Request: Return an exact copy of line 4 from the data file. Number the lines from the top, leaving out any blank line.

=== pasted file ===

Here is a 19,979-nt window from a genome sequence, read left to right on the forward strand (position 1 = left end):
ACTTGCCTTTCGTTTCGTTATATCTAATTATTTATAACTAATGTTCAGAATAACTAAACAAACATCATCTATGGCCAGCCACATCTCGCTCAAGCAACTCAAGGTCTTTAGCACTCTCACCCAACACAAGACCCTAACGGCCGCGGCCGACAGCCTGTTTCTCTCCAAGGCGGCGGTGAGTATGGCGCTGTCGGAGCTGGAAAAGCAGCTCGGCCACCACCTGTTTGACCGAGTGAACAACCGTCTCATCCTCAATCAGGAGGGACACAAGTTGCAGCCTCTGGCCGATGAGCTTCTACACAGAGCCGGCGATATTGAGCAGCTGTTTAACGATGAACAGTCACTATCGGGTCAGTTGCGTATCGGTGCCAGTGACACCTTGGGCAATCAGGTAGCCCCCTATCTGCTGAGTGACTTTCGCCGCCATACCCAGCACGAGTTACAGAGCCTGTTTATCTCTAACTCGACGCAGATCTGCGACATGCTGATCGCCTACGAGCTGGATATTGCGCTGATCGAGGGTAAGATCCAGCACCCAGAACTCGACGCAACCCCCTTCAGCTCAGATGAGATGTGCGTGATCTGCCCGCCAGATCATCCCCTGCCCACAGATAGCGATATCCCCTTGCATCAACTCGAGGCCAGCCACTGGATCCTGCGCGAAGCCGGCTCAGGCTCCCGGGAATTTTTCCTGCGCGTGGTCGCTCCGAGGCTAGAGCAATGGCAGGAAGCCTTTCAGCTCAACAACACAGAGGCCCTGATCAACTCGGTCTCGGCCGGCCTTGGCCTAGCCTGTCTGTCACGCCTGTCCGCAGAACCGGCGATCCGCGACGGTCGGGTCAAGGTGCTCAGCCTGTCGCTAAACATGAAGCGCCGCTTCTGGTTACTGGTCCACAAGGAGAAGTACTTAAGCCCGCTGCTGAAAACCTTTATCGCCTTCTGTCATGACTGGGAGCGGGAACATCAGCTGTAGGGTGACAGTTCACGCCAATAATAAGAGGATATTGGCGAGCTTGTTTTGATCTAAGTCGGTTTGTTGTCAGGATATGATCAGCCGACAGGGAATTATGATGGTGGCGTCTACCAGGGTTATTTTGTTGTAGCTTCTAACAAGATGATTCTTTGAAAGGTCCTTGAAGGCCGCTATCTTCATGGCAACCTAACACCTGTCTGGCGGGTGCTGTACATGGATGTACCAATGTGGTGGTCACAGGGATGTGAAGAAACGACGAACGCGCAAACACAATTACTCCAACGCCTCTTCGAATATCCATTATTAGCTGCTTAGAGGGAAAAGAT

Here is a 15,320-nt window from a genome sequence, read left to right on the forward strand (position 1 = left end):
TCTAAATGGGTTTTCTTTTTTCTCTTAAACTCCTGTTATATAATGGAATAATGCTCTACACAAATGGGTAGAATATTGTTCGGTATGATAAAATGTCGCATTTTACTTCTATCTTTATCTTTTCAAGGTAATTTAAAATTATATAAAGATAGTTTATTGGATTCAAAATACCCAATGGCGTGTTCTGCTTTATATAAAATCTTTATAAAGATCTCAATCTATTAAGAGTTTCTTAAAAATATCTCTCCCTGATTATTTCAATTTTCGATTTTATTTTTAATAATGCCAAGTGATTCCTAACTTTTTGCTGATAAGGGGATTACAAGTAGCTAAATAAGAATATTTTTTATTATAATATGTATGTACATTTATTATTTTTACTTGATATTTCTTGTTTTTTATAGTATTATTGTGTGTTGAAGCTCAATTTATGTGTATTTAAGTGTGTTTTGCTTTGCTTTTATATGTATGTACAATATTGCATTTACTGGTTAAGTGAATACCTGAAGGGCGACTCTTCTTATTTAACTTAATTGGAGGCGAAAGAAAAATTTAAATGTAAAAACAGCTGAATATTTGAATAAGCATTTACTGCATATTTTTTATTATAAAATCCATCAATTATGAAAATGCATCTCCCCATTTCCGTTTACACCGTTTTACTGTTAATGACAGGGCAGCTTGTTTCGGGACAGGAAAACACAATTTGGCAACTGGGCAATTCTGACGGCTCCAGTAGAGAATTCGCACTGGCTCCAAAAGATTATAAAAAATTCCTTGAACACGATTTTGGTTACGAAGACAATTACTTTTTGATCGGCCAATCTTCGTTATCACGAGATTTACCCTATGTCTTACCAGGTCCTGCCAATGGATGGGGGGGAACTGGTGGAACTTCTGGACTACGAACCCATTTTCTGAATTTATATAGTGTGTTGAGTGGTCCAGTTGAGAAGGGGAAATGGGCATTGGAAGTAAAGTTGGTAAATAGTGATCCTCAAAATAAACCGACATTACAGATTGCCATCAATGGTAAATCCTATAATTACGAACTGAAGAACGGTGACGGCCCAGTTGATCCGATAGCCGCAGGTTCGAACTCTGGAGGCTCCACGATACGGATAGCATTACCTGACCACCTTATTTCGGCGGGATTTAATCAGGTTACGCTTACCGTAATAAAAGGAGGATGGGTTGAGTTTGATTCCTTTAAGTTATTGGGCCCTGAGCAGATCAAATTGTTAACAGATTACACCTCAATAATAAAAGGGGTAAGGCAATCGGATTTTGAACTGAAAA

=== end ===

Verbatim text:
TCTAAATGGGTTTTCTTTTTTCTCTTAAACTCCTGTTATATAATGGAATAATGCTCTACACAAATGGGTAGAATATTGTTCGGTATGATAAAATGTCGCATTTTACTTCTATCTTTATCTTTTCAAGGTAATTTAAAATTATATAAAGATAGTTTATTGGATTCAAAATACCCAATGGCGTGTTCTGCTTTATATAAAATCTTTATAAAGATCTCAATCTATTAAGAGTTTCTTAAAAATATCTCTCCCTGATTATTTCAATTTTCGATTTTATTTTTAATAATGCCAAGTGATTCCTAACTTTTTGCTGATAAGGGGATTACAAGTAGCTAAATAAGAATATTTTTTATTATAATATGTATGTACATTTATTATTTTTACTTGATATTTCTTGTTTTTTATAGTATTATTGTGTGTTGAAGCTCAATTTATGTGTATTTAAGTGTGTTTTGCTTTGCTTTTATATGTATGTACAATATTGCATTTACTGGTTAAGTGAATACCTGAAGGGCGACTCTTCTTATTTAACTTAATTGGAGGCGAAAGAAAAATTTAAATGTAAAAACAGCTGAATATTTGAATAAGCATTTACTGCATATTTTTTATTATAAAATCCATCAATTATGAAAATGCATCTCCCCATTTCCGTTTACACCGTTTTACTGTTAATGACAGGGCAGCTTGTTTCGGGACAGGAAAACACAATTTGGCAACTGGGCAATTCTGACGGCTCCAGTAGAGAATTCGCACTGGCTCCAAAAGATTATAAAAAATTCCTTGAACACGATTTTGGTTACGAAGACAATTACTTTTTGATCGGCCAATCTTCGTTATCACGAGATTTACCCTATGTCTTACCAGGTCCTGCCAATGGATGGGGGGGAACTGGTGGAACTTCTGGACTACGAACCCATTTTCTGAATTTATATAGTGTGTTGAGTGGTCCAGTTGAGAAGGGGAAATGGGCATTGGAAGTAAAGTTGGTAAATAGTGATCCTCAAAATAAACCGACATTACAGATTGCCATCAATGGTAAATCCTATAATTACGAACTGAAGAACGGTGACGGCCCAGTTGATCCGATAGCCGCAGGTTCGAACTCTGGAGGCTCCACGATACGGATAGCATTACCTGACCACCTTATTTCGGCGGGATTTAATCAGGTTACGCTTACCGTAATAAAAGGAGGATGGGTTGAGTTTGATTCCTTTAAGTTATTGGGCCCTGAGCAGATCAAATTGTTAACAGATTACACCTCAATAATAAAAGGGGTAAGGCAATCGGATTTTGAACTGAAAA